Forget Meta Platforms: 2 Artificial Intelligence (AI) Stocks to Buy Instead

Facebook and Instagram parent Meta Platforms (NASDAQ: META) is a trillion-dollar stock again after taking a two-year dip below that benchmark. Meta earned its gains the hard way, posting strong financial results in the last four quarters.

But I’m not a buyer of Meta stock right now. While Meta’s recent surge might look attractive, the company and stock come with a few hard-to-swallow downsides.

Meta’s big bet on the metaverse idea is not bearing fruit yet, its social media empire may be vulnerable to the incoming Web3 revolution, and overly enthusiastic investors seem to have lifted the sagging stock price far too high. As a result, Meta’s stock looks pricey in a period of elevated risk.

Luckily, there’s no shortage of better high-tech stock ideas today. In particular, I’m excited about the artificial intelligence (AI) growth opportunities in front of Alphabet (NASDAQ: GOOG) (NASDAQ: GOOGL) and International Business Machines (NYSE: IBM).

So let’s leave Meta to figure out its AI and metaverse strategies for the long haul while I give you the rundown on Alphabet’s and IBM’s superior shareholder value.

The ABCs of Alphabet’s AI prospects

Alphabet, the parent company of Google, is at the forefront of the AI revolution. It’s not a new arrival, either — this company has been pursuing AI excellence for years. The YouTube video-sharing service uses machine learning concepts to find video recommendations. Google Photos, formerly called Picasa, analyzes your digital pictures to add handy tags and identify people. The route suggestions in Google Maps are based on real-time traffic data and advanced pattern analysis, again helped by machine learning. I could go on and on, but you get the picture — Google has been around the AI block once or twice.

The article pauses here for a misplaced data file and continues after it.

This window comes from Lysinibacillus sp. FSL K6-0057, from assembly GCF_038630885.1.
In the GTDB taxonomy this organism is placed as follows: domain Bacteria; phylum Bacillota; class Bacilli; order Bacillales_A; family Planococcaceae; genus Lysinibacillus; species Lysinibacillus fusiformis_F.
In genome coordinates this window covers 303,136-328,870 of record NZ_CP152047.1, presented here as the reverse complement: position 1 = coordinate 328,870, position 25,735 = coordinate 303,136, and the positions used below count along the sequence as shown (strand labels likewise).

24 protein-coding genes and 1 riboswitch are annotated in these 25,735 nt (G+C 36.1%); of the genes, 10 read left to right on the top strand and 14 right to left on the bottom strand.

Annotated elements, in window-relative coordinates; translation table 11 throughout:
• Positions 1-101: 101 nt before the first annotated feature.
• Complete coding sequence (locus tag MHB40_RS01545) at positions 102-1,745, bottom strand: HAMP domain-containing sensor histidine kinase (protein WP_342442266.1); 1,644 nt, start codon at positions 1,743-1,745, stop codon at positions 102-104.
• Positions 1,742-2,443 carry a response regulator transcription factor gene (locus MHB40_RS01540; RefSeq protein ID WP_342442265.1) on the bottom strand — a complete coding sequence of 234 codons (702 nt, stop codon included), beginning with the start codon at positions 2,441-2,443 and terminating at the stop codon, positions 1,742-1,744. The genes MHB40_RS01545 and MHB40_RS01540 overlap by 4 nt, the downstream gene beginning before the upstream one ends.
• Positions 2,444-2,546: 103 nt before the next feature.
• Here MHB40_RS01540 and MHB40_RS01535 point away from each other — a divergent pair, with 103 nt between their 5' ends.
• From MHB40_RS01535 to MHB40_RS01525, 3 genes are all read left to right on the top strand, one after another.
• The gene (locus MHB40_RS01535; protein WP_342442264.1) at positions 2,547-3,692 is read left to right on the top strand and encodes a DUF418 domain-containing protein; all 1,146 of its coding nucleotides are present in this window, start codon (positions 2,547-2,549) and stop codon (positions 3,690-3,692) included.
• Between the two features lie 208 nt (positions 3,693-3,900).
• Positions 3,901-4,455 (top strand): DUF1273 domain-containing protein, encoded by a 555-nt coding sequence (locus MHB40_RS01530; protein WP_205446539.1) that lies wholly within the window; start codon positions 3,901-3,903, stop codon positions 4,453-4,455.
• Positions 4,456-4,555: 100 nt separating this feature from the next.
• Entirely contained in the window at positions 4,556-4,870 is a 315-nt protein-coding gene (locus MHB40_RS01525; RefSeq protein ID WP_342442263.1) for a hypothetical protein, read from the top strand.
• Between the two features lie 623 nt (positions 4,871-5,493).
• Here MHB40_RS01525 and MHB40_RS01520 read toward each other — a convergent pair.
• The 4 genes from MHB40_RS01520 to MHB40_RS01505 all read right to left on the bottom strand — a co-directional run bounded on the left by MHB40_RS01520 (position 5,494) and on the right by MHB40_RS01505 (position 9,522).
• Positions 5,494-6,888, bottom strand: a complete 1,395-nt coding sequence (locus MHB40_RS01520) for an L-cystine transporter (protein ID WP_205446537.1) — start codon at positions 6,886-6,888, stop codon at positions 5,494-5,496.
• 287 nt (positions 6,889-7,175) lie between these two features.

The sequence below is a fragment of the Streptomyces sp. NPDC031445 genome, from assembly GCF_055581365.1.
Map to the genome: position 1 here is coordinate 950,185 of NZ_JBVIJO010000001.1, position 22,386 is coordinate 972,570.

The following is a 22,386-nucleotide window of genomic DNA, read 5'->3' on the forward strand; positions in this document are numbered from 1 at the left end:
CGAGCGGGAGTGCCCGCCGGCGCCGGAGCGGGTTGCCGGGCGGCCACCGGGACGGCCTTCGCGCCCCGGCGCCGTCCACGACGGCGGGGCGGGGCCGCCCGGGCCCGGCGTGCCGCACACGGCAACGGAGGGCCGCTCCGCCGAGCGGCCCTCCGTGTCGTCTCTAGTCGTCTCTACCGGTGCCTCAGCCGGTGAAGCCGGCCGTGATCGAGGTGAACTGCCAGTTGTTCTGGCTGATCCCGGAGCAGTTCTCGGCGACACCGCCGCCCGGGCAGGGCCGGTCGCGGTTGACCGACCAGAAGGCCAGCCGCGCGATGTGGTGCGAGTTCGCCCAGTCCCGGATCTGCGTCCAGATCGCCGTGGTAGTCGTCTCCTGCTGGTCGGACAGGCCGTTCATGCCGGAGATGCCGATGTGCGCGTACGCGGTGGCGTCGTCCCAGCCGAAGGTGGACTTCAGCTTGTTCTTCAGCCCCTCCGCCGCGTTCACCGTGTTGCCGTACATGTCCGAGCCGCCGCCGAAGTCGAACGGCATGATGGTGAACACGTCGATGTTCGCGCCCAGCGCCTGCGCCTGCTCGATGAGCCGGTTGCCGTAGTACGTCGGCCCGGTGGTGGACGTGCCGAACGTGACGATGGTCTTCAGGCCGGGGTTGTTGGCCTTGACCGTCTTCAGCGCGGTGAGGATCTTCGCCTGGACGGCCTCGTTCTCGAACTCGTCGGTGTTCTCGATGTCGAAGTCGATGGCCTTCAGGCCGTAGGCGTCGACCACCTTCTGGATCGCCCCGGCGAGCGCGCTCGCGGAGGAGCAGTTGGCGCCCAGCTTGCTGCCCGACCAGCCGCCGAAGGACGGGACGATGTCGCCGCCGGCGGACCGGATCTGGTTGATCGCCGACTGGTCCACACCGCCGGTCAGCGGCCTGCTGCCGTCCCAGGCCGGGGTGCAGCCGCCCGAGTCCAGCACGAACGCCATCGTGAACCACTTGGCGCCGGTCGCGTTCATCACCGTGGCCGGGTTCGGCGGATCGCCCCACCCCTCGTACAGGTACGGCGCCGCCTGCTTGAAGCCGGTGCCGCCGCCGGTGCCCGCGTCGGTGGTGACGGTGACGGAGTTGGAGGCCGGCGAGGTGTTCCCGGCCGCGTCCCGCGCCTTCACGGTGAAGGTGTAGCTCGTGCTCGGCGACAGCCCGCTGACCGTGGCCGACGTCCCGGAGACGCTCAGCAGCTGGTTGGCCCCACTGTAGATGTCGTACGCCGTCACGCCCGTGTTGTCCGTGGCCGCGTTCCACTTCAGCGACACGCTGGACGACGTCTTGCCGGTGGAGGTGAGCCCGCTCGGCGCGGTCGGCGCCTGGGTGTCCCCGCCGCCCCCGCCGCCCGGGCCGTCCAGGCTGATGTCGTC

The recent focus on large language models (LLMs) and generative AI is kind of new, though. But Google was ready to face the ChatGPT threat head-on with its own LLM platform. Google Bard was renamed to Google Gemini and upgraded to take advantage of lessons learned by the Google Brain and DeepMind AI teams. It’s not the only ChatGPT alternative on the table, but the other challengers are rarely seen as serious contenders to the generative AI throne.

Gemini has earned that level of respect. ChatGPT and Google Gemini will try to outdo each other with new features, better analysis, and more flexible data format options over time. But the real takeaway here is that the tech industry at large was caught flat-footed by the appearance of ChatGPT in 2021 — while Google simply whipped out a respectable competitor in that exact category just a couple of months later.

And that readiness to tackle unexpected challenges at the drop of a digital hat is essential to my investment thesis for Alphabet. Whatever twists and turns the IT sector may take in the future, it’s a safe bet that Alphabet is ready to roll with the punches. In fact, the company will more often take a leading role in dramatic sea changes such as the ongoing generative AI boom.

I’m not calling Meta a one-trick pony, but its social media focus does look rather limited next to Alphabet’s broader range of abilities. Moreover, Alphabet’s stock trades at 25 times earnings or 6 times sales. Facebook’s valuation ratios have surged ahead to 33 and 9, respectively. In my eyes, you’re paying more for a weaker company.